The Chicago Symphony Orchestra’s Negaunee Music Institute is one of seven local arts groups dedicated to increasing diversity in classical music through the newly established Chicago Musical Pathways Initiative. The project, announced Oct. 23 during a press conference at the Merit School of Music, is being made possible by a $3.5 million grant over 3½ years from the Andrew W. Mellon Foundation.
Other participating groups are the Chicago High School for the Arts, Chicago Youth Symphony Orchestras, the Chicago Sinfonietta, the Merit School of Music, DePaul University School of Music and the Ravinia Festival. The Chicago Musical Pathways Initiative was launched by the Merit School of Music, a nationally accredited, West Loop-based academy, with a mission of helping young people of all backgrounds achieve success through music, and the Chicago Sinfonietta, regarded as the nation’s most diverse professional orchestra and dedicated to promoting diversity, equity and inclusion through its membership roster as well as its fellowship programs for orchestral musicians and conductors.
Chicago Musical Pathways Initiative will identify and assist promising young musicians of African American, Latino, American Indian, native Alaskan, South Asian and Pacific Islander heritage from lower-income households, with the goal of preparing the students to excel in top conservatories and college-level music schools and eventually join the nation’s ranks of professional musicians and orchestras.
“The absence of diversity within the field of American classical music, and in American orchestras in particular, is a serious challenge to the vitality and future sustainability of classical music,” said Susan Feder, program officer in the Andrew W. Mellon Foundation’s Arts and Cultural Heritage program. “The Mellon Foundation is taking a systemic approach to address the seemingly intractable issue of 4 percent black and Latinx representation in American orchestras — a figure that has not changed in more than a generation. This is a matter of access and opportunity, not one of a lack of talent.”
The Chicago Musical Pathways Initiative will begin recruiting young musicians in spring 2019. By next summer, approximately 50 Chicago-area musicians will be identified as CMPI participants, with approximately 150 young musicians to be assisted between 2019 and 2022. Each participant will receive from an individually tailored career road map, with professional training and mentorship needed for success.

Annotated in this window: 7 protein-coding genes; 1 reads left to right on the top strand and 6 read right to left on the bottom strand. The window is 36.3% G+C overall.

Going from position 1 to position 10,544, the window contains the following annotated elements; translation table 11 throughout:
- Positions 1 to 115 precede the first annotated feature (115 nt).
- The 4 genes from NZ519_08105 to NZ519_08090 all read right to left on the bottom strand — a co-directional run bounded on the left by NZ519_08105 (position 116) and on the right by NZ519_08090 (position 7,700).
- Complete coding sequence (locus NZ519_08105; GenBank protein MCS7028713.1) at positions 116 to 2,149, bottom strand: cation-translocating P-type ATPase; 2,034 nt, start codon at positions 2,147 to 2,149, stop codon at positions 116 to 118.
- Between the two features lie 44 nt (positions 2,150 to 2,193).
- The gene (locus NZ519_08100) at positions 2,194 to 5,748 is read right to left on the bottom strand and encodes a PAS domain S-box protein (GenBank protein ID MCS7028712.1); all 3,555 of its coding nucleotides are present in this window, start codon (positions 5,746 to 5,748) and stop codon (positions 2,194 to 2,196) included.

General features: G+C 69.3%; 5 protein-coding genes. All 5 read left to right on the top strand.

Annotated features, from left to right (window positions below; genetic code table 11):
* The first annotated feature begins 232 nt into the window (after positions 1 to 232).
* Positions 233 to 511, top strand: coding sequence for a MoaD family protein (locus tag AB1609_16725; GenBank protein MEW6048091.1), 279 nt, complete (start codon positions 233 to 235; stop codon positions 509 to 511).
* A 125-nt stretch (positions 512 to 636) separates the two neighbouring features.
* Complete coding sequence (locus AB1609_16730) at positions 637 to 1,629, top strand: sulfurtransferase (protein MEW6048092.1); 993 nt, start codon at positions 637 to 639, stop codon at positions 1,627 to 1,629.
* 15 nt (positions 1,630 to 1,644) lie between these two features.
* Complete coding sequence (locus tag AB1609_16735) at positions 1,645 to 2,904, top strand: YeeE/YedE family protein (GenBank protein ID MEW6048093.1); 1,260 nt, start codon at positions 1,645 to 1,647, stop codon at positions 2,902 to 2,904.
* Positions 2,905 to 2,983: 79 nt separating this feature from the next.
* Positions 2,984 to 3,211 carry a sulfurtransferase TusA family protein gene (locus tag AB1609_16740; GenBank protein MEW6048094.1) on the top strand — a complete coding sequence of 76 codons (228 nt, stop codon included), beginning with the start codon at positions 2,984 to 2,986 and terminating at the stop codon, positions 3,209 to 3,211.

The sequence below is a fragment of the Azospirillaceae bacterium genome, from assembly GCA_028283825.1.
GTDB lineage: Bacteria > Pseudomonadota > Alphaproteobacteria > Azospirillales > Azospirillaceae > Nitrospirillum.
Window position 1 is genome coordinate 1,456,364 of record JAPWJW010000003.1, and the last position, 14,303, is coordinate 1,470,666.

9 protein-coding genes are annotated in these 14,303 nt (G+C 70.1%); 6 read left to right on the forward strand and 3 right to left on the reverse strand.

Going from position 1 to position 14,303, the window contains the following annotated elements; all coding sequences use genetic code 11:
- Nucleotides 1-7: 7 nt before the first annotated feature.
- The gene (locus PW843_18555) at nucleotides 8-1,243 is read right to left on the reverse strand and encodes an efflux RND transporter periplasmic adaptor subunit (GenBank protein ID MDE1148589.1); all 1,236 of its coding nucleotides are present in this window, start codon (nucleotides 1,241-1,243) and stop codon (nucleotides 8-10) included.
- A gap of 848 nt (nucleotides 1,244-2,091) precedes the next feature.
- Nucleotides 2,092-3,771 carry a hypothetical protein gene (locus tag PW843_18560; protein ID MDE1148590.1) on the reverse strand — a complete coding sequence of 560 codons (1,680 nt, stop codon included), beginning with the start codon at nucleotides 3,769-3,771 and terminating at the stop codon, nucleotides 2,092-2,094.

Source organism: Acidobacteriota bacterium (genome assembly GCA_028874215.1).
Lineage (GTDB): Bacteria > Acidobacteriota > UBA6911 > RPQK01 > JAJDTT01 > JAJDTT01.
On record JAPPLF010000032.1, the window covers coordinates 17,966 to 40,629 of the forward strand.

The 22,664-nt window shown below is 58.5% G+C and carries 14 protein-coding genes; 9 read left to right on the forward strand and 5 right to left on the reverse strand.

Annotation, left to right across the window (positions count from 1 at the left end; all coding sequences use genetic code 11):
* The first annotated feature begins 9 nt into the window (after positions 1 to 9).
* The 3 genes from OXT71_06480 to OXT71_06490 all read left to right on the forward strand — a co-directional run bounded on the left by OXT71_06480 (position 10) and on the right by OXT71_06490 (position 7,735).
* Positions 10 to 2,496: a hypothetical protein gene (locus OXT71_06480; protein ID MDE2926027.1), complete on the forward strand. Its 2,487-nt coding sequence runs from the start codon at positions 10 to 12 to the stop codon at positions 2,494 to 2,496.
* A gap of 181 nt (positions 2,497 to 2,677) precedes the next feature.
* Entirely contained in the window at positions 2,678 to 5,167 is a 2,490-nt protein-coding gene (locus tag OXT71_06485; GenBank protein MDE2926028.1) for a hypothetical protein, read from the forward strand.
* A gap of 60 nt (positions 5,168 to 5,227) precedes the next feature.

Mellon-supported initiatives already exist in Philadelphia and soon in Boston. As a major market for classical music and the third-largest U.S. school district in the nation, Feder said, “Chicago was a natural site for such work, and CMPI has received our largest Pathways grant to date.”
The Merit School of Music will lead the implementation of the Chicago Musical Pathways Initiative, along with the Chicago Youth Symphony Orchestras, which has provided top-level orchestral programming for Chicago-area students for more than 70 years. In addition, the seven-member CMPI steering team will work closely with 18 local groups to identify talented young musicians, and support their musical developmental. The 18 groups are the Chicago Academy for the Arts, Chicago College of Performing Arts at Roosevelt University, Chicago Jazz Philharmonic, Chicago Mariachi Project, Chicago Metamorphosis Orchestra Project, Chicago Public Schools, DePaul Community Music Division, Grant Park Music Festival, Hyde Park Suzuki Institute, Hyde Park Youth Symphony Orchestra, Ingenuity, Lyric Opera of Chicago, Midwest Young Artists Conservatory, Music Institute of Chicago, Musical Arts Institute, Shift: Englewood Youth Orchestra, Chicago Philharmonic Society and the People’s Music School.
TOP: Charles Grode, president and executive director of the Merit School of Music, speaks during the press event announcing the launch of the Chicago Musical Pathways Initiative. | ©Todd Rosenberg Photography